No Change

Jim Hollands   21 June 2015

IN the March 2010 issue of “Rye’s Own” the following pieces commented once again on the fact that Rye Town Council has less power than a village council – Governments Change, Councillors Change but it seems that Rye Town Councillors, whoever they might be, cannot see there is a way to get real decision making back to Rye Town Hall.

The only legitimate way is by splitting Rother into AREA COMMITTEES. Sounds very weak an area committee, but look at Manchester, they adopted the area committee system and have now been granted more power and finance in the form of a City Mayor, the same as London. Each area is responsible for planning and finance – They decide in their own communities on planning and where finance will be spent. People they know and have elected are in charge.

Just read the following, written five years ago, and tell us what has changed in Rye- Rye Town Council has been granted THE POWER OF WELLBEING – and told we can ‘advise’ on what we would like the NEIGHBOURHOOD PLAN to look like – Come on Rye, stop letting them pull the wool over your eyes.

John Howlett Writes: March Issue 2008


On Monday February 8th, 2010, a meeting of the full Town Council was asked to agree to discuss with Rother District Council better procedures for the planning decisions that affect us all.

Did they vote to discuss improvement? No, they voted to defer further discussion. Indeed the discus­sion about a discussion was barely a discussion. As a comparative newcomer to Rye and used to different, more democratic procedures, I have to say that true open debate is not permitted within the Council’s medieval and proscriptive Standing Orders which seem designed to strangle the very dialogue that should be the basis of such debate.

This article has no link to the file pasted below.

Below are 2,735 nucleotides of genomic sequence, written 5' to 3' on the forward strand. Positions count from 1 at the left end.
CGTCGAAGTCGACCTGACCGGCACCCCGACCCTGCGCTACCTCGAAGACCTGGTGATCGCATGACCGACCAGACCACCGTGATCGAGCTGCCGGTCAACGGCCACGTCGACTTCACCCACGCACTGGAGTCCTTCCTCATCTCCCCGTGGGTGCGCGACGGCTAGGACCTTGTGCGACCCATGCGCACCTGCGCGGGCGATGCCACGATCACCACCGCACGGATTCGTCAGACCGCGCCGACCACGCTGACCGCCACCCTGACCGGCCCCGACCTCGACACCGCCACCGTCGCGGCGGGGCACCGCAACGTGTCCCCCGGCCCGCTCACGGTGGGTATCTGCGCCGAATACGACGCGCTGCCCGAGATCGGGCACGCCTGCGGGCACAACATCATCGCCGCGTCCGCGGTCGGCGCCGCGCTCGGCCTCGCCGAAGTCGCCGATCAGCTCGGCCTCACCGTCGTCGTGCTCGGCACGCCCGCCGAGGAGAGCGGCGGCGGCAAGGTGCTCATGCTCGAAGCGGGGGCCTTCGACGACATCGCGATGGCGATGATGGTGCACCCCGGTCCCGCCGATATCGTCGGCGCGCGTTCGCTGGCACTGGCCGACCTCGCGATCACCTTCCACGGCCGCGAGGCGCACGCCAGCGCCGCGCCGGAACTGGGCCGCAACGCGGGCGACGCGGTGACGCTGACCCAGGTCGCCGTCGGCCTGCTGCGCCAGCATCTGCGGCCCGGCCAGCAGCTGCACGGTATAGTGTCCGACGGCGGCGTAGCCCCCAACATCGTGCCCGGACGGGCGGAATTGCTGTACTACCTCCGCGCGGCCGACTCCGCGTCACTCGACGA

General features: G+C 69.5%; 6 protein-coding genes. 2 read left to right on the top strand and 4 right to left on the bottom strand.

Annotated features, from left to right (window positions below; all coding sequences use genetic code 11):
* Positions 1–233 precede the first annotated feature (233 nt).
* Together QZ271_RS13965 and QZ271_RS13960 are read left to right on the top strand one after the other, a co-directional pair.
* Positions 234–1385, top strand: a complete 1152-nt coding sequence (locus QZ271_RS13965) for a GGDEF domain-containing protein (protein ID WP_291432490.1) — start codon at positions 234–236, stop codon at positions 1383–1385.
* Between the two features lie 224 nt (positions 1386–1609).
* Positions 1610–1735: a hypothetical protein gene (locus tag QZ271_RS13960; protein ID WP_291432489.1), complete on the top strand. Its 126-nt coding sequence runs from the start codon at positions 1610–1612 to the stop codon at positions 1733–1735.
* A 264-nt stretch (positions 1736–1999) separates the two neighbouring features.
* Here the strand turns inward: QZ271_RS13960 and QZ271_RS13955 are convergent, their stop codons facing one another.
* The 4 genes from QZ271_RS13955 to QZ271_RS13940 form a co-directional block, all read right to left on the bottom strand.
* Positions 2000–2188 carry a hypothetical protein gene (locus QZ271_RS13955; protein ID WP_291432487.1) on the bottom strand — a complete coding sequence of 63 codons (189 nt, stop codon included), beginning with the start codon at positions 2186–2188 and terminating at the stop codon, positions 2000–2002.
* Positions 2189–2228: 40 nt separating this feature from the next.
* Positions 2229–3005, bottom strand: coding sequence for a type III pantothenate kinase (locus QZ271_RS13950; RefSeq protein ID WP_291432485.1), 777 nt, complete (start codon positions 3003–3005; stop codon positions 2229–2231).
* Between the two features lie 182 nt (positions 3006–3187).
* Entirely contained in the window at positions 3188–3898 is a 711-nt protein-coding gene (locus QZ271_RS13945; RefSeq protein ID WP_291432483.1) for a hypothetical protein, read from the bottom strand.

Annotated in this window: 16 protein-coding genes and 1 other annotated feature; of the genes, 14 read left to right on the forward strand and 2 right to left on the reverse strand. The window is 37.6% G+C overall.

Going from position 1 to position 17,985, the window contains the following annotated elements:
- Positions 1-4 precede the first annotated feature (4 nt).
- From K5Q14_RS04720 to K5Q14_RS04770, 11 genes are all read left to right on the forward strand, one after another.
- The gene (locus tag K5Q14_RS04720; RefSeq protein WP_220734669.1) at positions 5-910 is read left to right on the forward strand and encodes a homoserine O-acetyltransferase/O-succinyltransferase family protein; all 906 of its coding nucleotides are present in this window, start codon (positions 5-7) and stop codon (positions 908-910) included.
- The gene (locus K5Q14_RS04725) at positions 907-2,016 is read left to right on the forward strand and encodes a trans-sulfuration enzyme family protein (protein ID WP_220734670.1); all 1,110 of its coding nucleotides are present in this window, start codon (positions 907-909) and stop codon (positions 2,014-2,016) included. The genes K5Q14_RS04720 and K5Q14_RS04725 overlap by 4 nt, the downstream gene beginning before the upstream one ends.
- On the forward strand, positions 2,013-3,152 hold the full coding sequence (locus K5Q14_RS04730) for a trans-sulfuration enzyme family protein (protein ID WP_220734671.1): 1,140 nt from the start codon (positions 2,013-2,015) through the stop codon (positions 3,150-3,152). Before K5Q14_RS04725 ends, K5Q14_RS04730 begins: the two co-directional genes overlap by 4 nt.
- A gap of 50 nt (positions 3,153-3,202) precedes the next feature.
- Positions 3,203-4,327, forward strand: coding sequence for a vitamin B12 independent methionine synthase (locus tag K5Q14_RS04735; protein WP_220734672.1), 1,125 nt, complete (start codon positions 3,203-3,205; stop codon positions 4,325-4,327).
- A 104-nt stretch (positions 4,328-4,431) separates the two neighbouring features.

Perhaps an ‘outsider’ does arrive with a different perspective. I came from a big ‘C’ small ‘c’ conserva­tive area of Kent just across the Rother where I was a Parish Councillor and where, after much pressure for change, Standing Orders within both Parish and Borough Councils were changed and the whole planning process became a great deal more open, democratic and consultative than the archaic and secretive systems in operation here and in Bexhull. I was and am still appalled that a Cinque Port, important not only to this area but to the whole country, is so unable to even marginally control its own affairs. A small and insignificant village over the border in Kent seems to have far greater influence over its planning than Rye (or for that matter Battle).

Jim Hollands Writes: March Issue 2008

Rye Council Stuck With A System That Does Not Work

I have said it before and no doubt I will say it again. Rye Town Council must get its head out of the sand and not be so fearful of change. They have no power, Rother will give them nothing but they still sit on their hands and argue amongst themselves.

These are 16 good people but unless they all see eye to eye, stop moaning and set out to get power restored to Rye Town Hall, they might just as well stay at home.

The only thing worth discussing at present and one which could go a long way towards changing things, is splitting Rother into three areas. This is the only legal way to get planning and fiscal decisions made in our Town Hall again. Since its inception in 1990, the area committee scheme has increased its take up year by year and now 26% of all Borough, District and City councils work under the Area Committee umbrella.

There is tremendous opposition to Area Committees by many District and County Councillors. The majority of Rye Councillors seem to be intimidated by them. But can’t our councillors understand the reason District and County are so much against splitting Rother is because they realise they will be losing their power to control our business and losing the cash they are getting from selling off our houses, schools and land plus the revenue from car parks both in Rye and Camber? Area Committees would mean that money could be used in Rye and the local villages, it would not be wasted on white elephants at Bexhill.

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